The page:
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JayDee's JayDee's R-Type Waterblock Review
Date Posted: Jul 27 2004
Author: pHaestus
Posting Type: Review
Category: H2O and High End Cooling Reviews
Page: 1 of 1
Article Rank:5 from 1 Readers
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Note: This is a legacy article, imported from old code. Due to this some items on the page may not function as expected. Links, Colors, and some images may not be set correctly.
JayDee's R-Type Waterblock Review By: pHaestus

JayDee's R-Type Waterblock Review
By: pHaestus 7/27/04


Today we have another DIY waterblock from JayDee116 of our forums. JayDee's last block, the Lumpy Channel, did surprisingly well, and so I am sure everyone is interested in seeing how this block compares.  I am guessing that the R in R-Type is a nod to #rotor and his pin grid blocks.  The R-Type is similarly a pin-style block that is made with a combination of drilling holes and milling channels.  Here's what JayDee said about the R-Type:

"Goals of the R-Type block"

1) Easy to mill.
2) Good performance.
3) 2 barbs.

I was successful in all of these goals. The block is a simple design. The holes are 1/8" and they are connected with a 1/16" endmill. The base material is C110 Copper 2" (W) x 3" (L) x 3/8" (T). The hole and outer channel depth is 1/4". That leaves 1/8" of base. The block was milled out on my little Sherline 5400 mill that has a CNC conversion from acumotion. The top is also C110 copper that is 1/8" thick. The barbs are 1/2"ID copper connectors soldered on."

JayDee116 of Custom Cooled PC

The R-Type block was properly sealed and leak free in testing, but I have to admit that the top looks quite a bit more "rustic" than the Lumpy Channel.  There's nothing wrong with that, I am just saying...

Test Results and Observations

I finally got around to putting together a summary of my testing methods and equipment, so if you want to get the full lowdown on the Procooling test bench then just give that a read.  I used the mounting hardware and springs for the R-Type block that I used when testing all other 4 hole mounted waterblocks. Here is a bit more information on the "delta T" numbers that are used in all the graphs that follow:

 I measure CPU diode temperature, the temperature of the water at the waterblock's inlet, and the water flow rate.  By plotting the difference between CPU temperature and water temperature, we can normalize all testing.  This is required because water temperatures may vary from day to day in my testing room.  The closer that this delta T (engineering-speak for temperature differential) is to 0, the better the waterblock is performing.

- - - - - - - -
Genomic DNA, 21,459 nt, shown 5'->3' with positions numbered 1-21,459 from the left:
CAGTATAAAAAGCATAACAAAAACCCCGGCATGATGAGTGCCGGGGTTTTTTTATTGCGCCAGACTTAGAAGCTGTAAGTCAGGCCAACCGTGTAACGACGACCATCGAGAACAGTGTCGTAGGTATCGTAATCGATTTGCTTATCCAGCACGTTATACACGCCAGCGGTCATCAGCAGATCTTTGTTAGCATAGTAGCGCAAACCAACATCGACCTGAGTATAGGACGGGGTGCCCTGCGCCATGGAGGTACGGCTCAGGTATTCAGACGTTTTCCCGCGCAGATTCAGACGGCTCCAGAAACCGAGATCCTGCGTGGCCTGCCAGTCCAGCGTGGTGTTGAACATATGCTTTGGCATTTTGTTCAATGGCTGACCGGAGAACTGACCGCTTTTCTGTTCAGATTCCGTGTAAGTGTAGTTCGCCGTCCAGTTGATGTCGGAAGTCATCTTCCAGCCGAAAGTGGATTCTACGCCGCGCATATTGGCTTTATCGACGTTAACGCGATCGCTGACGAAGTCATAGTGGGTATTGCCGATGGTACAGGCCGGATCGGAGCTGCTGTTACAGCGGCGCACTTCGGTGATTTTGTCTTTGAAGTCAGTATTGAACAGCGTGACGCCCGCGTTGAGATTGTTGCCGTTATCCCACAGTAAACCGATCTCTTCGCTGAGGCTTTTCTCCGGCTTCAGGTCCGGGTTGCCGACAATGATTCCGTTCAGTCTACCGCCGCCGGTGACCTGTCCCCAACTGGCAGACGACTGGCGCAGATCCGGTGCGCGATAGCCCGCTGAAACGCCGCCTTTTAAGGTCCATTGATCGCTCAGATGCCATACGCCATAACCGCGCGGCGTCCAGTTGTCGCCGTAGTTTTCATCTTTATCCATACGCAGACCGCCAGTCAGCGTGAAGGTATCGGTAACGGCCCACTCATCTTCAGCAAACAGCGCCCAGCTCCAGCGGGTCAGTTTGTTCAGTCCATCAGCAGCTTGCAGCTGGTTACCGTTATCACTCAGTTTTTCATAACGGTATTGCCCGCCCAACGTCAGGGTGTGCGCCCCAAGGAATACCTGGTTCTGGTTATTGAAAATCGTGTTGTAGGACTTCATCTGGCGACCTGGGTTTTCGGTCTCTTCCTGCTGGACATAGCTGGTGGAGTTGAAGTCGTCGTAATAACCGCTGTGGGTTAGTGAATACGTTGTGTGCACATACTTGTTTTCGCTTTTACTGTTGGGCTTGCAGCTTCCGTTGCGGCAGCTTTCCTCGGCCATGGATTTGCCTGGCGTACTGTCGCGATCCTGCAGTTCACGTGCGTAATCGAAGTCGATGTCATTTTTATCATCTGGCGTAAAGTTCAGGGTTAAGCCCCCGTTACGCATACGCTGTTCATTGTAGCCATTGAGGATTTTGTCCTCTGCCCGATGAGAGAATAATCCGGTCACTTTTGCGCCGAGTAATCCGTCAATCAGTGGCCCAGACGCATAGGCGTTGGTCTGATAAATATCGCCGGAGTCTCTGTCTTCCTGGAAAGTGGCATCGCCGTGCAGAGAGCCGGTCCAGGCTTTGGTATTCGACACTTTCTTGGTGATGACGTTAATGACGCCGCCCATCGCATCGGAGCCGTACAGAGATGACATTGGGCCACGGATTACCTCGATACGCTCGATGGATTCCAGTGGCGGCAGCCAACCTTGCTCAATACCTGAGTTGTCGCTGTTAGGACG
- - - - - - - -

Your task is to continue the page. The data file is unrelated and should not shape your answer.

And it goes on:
The first test I conduct is the variation of waterblock performance over repeated mounting replicates at 1.50 GPM flow rate: 


Over five mountings the average temperature difference between CPU diode and water inlet was 10.44C, and the standard deviation was 0.16. There might be a slight downward trend in this data but the results were all so close to one another that I don't think it was anything to worry about.  

The next test conducted is the relationship between waterblock performance and flow rate.  I included the curve of the Lumpy Channel block on this graph as well for easy comparison:

 I am gearing up for reviewing more European waterblocks soon; note the 0.25GPM data point.  The relatively open design and the large 1/2" copper connectors used for barbs make the R Type a fairly low flow resistance block. On my testbed I could obtain a maximum flow rate of 2.59 GPM with the R-Type, and only 2.18 GPM with the Lumpy Channel.  I would guess that the 1/2" copper barbs are the major reason for the increased flow rate. It is also clear that the R-Type block does quite a bit better than the Lumpy Channel block at less than 1.25 GPM.  This is consistent with the thicker base used on the R-Type.  Also notice that the R-Type's performance doesn't increase as much as the Lumpy Channel block does when flow is raised above 1.25 GPM. This is also consistent with using a thicker baseplate. 

The following graph shows how the R-Type stacks up to previously-tested commercial waterblocks:

This graph is getting pretty busy, and I recommend either clicking on the graph or following this link to use Procooling's interactive waterblock comparison page.  It should be clear from the graph though that JayDee has produced a very competitive waterblock.  He has offered to write an article on exactly how to build the R-Type (including the necessary CAD files and printout templates) sometime in the future.

Thanks again to JayDee for providing this block to test. I have a couple of additional blocks from ProForum members to test over the coming weeks. Hopefully they can give JayDee some competition!.

If you are looking for more instant info on this and other cooling stuff, Please visit us in the
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